Woman attends classes with quadriplegic son, earns honorary MBA
LOS ANGELES – A woman who dedicated two years of her life to make sure her quadriplegic son's dream of earning an MBA came true got a big surprise at his graduation.
Judy O’Connor attended all of her son's classes with him, taking notes for him because he is unable to write.
As O’Connor pushed her son across the stage to accept his degree, she learned that she too would be earning a degree.
"I was totally blown away. I was trying to stay in the background," Judy O’Connor said
She has spent the last two years in the background, helping her son earn an MBA from Chapman University.
As he was getting his degree last weekend, Judy O' Connor got pulled to center stage.
"I thought if I ever got a master's it would be education because I was a teacher, but no, I was just helping my son," O’Connor said
Her son, Marty O’Connor, earned his undergrad degree from the University of Colorado in 2010.
He spent the next years on the fast track working in sales and traveling across the globe.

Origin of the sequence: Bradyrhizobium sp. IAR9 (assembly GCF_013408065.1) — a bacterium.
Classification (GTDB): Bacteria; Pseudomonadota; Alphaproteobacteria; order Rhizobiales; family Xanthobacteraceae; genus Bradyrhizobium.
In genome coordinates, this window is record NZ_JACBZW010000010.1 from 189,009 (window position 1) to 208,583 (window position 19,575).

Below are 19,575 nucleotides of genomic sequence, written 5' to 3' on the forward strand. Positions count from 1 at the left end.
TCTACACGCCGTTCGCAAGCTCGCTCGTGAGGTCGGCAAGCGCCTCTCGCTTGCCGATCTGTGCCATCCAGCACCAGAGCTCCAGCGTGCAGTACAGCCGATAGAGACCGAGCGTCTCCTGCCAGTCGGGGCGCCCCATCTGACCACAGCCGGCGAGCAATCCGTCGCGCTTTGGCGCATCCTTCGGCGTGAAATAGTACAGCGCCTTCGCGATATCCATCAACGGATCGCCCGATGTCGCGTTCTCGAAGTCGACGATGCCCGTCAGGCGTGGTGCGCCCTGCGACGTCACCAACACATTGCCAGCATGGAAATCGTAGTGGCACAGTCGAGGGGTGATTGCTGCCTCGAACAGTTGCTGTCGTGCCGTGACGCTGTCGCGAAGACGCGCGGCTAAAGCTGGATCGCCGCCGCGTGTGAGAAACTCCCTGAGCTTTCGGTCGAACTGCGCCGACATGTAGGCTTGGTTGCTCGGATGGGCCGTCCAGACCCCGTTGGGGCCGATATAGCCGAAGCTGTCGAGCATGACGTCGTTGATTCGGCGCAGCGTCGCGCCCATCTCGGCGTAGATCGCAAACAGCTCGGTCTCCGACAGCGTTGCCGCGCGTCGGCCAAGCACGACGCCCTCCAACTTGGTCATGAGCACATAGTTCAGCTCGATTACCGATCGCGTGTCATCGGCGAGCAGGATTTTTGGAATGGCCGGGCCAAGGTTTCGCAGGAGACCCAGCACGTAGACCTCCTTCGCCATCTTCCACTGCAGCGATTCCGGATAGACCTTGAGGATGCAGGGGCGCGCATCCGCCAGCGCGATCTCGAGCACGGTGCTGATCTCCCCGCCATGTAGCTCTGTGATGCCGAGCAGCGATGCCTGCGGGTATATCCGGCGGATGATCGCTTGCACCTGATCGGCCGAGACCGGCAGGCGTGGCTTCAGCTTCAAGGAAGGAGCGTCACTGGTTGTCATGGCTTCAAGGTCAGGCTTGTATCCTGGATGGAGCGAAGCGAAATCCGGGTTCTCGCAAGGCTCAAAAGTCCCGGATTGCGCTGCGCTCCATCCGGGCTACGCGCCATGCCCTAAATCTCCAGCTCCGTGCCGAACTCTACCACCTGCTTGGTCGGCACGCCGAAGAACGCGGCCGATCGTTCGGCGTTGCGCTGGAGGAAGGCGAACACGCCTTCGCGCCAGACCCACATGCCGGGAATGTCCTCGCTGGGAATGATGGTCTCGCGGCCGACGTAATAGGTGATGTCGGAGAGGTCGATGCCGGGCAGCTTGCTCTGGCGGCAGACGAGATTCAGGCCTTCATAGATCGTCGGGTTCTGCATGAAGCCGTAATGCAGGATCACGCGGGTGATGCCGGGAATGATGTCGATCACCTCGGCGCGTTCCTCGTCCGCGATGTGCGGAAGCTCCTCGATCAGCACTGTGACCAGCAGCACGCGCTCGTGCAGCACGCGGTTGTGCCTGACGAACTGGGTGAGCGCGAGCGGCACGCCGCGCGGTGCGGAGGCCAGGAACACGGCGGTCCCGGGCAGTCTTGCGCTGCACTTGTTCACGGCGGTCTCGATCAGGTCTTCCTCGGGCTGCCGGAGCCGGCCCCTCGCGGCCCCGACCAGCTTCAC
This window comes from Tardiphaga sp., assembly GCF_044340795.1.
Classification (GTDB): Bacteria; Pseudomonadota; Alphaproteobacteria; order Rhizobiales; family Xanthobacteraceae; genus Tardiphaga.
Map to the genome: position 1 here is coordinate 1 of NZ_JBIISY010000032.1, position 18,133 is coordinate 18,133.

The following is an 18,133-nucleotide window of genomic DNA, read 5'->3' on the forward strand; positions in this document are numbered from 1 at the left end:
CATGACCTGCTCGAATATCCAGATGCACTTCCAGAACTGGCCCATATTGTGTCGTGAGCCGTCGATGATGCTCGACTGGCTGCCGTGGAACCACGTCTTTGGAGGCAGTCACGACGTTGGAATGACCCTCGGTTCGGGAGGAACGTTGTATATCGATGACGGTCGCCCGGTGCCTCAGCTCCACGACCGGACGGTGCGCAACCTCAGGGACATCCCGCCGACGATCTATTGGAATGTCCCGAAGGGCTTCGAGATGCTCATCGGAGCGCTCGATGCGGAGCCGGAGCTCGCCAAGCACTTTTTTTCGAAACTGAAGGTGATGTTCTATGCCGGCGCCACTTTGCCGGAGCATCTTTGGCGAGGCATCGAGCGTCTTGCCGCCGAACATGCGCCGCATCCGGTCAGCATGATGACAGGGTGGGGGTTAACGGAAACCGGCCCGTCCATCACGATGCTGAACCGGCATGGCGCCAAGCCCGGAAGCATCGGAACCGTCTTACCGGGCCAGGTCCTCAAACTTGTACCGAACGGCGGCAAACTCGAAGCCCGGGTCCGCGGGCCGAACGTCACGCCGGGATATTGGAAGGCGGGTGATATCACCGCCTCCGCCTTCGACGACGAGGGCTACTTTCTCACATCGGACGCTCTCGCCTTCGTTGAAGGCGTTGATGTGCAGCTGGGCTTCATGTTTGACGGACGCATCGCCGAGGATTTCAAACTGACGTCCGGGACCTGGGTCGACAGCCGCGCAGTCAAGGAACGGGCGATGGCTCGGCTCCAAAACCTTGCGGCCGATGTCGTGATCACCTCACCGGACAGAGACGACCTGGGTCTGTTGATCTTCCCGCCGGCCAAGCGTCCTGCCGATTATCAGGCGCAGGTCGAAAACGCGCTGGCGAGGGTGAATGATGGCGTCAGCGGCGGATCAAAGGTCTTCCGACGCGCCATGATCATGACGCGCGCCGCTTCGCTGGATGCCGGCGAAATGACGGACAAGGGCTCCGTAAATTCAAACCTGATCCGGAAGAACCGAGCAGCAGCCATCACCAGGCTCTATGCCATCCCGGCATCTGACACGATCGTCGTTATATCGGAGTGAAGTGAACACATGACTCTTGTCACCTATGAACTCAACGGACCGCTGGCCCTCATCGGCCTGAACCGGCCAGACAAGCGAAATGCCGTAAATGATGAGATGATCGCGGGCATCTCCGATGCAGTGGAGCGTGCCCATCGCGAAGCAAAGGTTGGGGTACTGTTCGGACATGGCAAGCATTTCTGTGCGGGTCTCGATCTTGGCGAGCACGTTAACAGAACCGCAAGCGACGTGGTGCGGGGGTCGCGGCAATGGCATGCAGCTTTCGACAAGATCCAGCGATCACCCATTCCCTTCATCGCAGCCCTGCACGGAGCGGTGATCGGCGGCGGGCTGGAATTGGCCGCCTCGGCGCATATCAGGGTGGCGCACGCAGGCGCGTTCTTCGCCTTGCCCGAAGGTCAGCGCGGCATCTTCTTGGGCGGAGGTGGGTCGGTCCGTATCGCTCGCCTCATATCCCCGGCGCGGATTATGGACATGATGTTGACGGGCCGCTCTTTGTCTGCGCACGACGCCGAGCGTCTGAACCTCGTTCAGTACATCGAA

But a fall down a flight of stairs in 2012 changed his path. He was paralyzed from the neck down.
"At first I was in denial. I was an athlete, I was in sports my entire life," Marty O’Connor said.
He went into intense physical therapy pushing himself five days a week.
But learned just because he was mentally ready to get better his body wasn't there yet.
Rather than give up, he decided to enroll at Chapman University to earn his MBA.
"I was in such a funk mentally because every day was about the same thing. I just lacked that mental challenge," Marty O’Connor said.
The challenge was going back to school a quadriplegic. His mother stepped in as his full-time scribe.
"I was in Florida teaching at the time when Marty's accident happened, and it was killing me. I couldn't have my own child needing me and me doing a job at the same time," Judy O’Connor said.
The two were inseparable for the next two years, in every class and long study sessions at home.
It paid off, and the two crossed the stage together.
"I worked and talked to so many people to make it happen, and I was just so excited for her because she deserved it so much," Marty O’Connor said.
"As a mom you just want to help your kids get through things, and as a mom I knew I couldn't help him in that way, but I always believed in him and I just wanted to have his back," Judy O’Connor said.
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